Another typical reason is an appraisal that doesn't come in at the originally agreed value.
If you've determined that the value should have been lower, you are still free to renegotiate - and the seller is free to NOT negotiate.
Your option at that point is to either accept things as they were originally agreed to - or withdraw from the transaction. That is ALWAYS the buyer's right, up until the expiration of the contingency period.
Best of luck to you.
Best of luck,
Coldwell Banker Star Realty
BRE Lic #01456982
Scenario # 2
I'm aware that if something comes up during the inspection or appraisal process, a buyer has a right to go back and ask for a lower price, or for certain items to be fixed.
However, I have the same question, but a different reason:
I am under contract to sell to people who need to sell another property first. They have finally gotten an offer, but it is much lower than what they wanted.
They are now asking ME to come down on MY price!!
I believe they priced their property too high, and it is not that appealing. This is not my problem. Is it acceptable that their agent even asked me if I would come down?
Why do you want to? As Bob said in his response...
1) did you find a problem with the condition of the home?
2) did the appraisal come back low?
3) did you discover you have over paid?
Hopefully your agent ran comps and you are in a contract at a reasonable purchase price. Talk to your agent and see what you can work out. That's what you agent is for.
Lynn911 Dallas Realtor & Consultant, Loan Officer, Credit Repair Advisor
The Michael Group - Dallas Business Journal Top Ranked Realtors
Are you saying that you want to negotiate the price or does the seller?
If you, the buyer, want to renegotiate, you'd only have grounds to do so if the appraisal comes in lower than the contract price or if you discover something physically wrong with the house that warrants the reduction. If the seller does not lower the price, your option is to walk away so long as you are still within the contingency period.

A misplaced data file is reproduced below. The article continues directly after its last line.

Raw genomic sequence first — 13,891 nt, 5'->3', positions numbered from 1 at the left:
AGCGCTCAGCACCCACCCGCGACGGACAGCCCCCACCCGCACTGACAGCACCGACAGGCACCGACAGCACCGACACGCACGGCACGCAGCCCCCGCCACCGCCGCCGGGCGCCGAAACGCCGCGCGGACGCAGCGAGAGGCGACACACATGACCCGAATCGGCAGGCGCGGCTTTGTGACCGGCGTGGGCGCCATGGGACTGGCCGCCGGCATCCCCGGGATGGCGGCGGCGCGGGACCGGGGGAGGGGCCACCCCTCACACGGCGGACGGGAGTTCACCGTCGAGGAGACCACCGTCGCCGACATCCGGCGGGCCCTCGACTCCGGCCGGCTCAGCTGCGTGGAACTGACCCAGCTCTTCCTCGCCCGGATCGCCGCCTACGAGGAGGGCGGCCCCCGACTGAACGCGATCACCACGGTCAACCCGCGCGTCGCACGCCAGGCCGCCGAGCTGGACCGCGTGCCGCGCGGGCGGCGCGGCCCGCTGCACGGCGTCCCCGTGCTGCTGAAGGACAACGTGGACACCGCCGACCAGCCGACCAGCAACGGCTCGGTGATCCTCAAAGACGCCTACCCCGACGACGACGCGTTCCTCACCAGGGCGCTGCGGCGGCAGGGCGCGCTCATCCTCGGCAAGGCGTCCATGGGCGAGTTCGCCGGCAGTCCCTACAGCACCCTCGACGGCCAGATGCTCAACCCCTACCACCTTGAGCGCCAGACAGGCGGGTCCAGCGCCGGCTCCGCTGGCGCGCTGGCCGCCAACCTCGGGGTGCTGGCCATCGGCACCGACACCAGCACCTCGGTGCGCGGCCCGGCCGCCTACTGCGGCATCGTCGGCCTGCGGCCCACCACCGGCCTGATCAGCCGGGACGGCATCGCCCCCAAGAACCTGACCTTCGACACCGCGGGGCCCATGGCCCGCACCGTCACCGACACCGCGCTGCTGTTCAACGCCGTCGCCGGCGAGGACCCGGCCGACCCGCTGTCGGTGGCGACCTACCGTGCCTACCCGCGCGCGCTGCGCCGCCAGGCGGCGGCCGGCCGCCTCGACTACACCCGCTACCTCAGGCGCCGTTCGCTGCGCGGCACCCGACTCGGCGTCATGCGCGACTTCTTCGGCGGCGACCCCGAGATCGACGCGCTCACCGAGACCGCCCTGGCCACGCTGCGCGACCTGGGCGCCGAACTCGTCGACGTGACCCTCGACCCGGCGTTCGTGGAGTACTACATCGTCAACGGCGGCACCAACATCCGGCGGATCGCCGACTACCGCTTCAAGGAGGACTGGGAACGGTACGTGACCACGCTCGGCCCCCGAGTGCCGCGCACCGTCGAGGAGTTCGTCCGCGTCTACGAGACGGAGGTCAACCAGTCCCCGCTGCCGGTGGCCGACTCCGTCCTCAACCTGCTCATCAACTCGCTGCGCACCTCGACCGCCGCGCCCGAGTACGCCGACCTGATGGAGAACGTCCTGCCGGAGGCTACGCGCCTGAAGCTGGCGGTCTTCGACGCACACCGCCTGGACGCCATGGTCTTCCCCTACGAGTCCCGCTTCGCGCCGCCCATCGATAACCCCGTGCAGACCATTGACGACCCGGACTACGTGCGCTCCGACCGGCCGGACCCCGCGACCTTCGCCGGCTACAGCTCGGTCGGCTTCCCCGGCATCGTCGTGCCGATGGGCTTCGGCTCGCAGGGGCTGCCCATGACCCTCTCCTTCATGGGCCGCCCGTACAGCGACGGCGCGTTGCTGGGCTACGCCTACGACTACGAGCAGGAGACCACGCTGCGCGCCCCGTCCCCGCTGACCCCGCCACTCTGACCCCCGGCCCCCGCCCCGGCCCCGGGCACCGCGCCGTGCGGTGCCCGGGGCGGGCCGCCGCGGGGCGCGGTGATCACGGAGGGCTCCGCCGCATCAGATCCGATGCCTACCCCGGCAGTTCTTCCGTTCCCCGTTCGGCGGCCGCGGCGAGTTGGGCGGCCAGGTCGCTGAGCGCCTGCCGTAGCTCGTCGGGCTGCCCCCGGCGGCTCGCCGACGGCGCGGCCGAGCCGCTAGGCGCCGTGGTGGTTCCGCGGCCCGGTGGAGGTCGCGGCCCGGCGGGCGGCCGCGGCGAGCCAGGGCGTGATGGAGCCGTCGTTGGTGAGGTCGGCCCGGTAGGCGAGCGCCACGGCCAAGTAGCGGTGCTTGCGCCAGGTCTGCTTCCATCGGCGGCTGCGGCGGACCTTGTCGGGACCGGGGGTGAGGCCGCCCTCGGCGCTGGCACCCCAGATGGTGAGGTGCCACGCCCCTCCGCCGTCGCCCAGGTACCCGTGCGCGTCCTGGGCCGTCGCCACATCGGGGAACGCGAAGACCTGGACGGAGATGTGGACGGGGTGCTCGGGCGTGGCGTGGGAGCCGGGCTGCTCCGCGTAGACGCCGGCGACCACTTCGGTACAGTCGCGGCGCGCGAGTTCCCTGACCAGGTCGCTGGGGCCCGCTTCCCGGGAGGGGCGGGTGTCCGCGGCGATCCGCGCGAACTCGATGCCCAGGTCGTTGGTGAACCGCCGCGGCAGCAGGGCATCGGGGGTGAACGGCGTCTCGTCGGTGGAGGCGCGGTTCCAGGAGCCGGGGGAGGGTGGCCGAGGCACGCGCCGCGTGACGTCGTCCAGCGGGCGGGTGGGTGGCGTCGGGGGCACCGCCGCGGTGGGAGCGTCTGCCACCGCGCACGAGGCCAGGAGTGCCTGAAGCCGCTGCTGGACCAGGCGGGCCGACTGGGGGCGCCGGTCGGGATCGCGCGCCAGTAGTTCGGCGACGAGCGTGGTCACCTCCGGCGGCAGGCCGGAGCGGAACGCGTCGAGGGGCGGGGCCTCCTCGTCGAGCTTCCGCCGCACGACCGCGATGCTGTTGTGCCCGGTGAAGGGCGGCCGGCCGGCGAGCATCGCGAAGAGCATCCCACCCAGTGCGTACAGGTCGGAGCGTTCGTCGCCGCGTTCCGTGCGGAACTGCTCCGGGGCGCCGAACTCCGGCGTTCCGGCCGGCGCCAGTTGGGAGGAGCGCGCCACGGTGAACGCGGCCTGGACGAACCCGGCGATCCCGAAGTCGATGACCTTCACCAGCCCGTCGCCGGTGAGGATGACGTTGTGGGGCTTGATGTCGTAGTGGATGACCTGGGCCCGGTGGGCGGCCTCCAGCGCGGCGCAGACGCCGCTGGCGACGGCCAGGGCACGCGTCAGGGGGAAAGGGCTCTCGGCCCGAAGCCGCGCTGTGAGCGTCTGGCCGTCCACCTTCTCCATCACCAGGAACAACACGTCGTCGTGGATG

The seller does not have a right to renegotiate a price. However, I have seen banks try to raise prices on short sales. Each situation is different so it's impossible to give accurate advice.
I hope this helps. Please discuss this with your agent and he/she can give you the most accurate answer based on your specific situation.
Good luck and God bless!
Keep in mind that you might put your deposit at risk (depending upon how your P&S is written) provided you opted to walk after the contingency period has expired if the seller refuses to accept your price adjustment, and the seller might be able to pursue damages against you too.
Also, keep in mind that adjusting the price isn't your only option for adding more value to the deal. Let's say that the property appraises for less than your offer price due to some immediate repairs discovered via the appraisal and/or inspection. It's possible that you could get the seller to extend the closing date, and make the repairs. Then you could work with your lender to order another appraisal (which now meets or exceeds your offer price).
Another option, for adding more value to the deal, is to renegotiate the terms. Again, let's say that the property appraises for less than your offer price, the suggested repairs are cosmetic (eg new paint, new carpet, and updated fixtures), and you don't plan to address those repairs immediately. You could ask the seller to sell the property with seller financing (if s/he wants to get that offer price), or you could ask the seller to buy down your interest rate for a period of time.
Additionally, keep in mind if you did win a bidding war to put that property under contract, that other buyers might be less picky and willing to pay more than your appraisal amount. In that case, a seller might tell you to "take it or leave it." So, although you can renegotiate, the seller also can opt to not negotiate (as Bob stated earlier).
Be negotiable and nimble, and don't overplay your hand.
There are ton of reasons to renegoiate..Be creative but check with your attorney your are in a buyers market.
Bill Carey, Broker/Realtor
Bill.Carey@HendersonProperties.com l http://www.HendersonProperties.com
Charlotte's Premier Real Estate Company
Carlos - Excuse me for disagreeing, but there is no contingency period at an auction.
No good faith deposit, either. You pay cash, immediately - period.
In a normal transaction, even if there had initially been multiple offers, everything I stated in my first comment, still applies - in my humble opinion.
If you wanted to offer more I'm sure they would accept it. If less then no. Contingencies are designed to protect you in the even something goes wrong during the home inspection etc. They are not designed to protect you if you just change your mind. Hang in there. A little buyer's remorse is natural but home ownership is always a great long-term investment.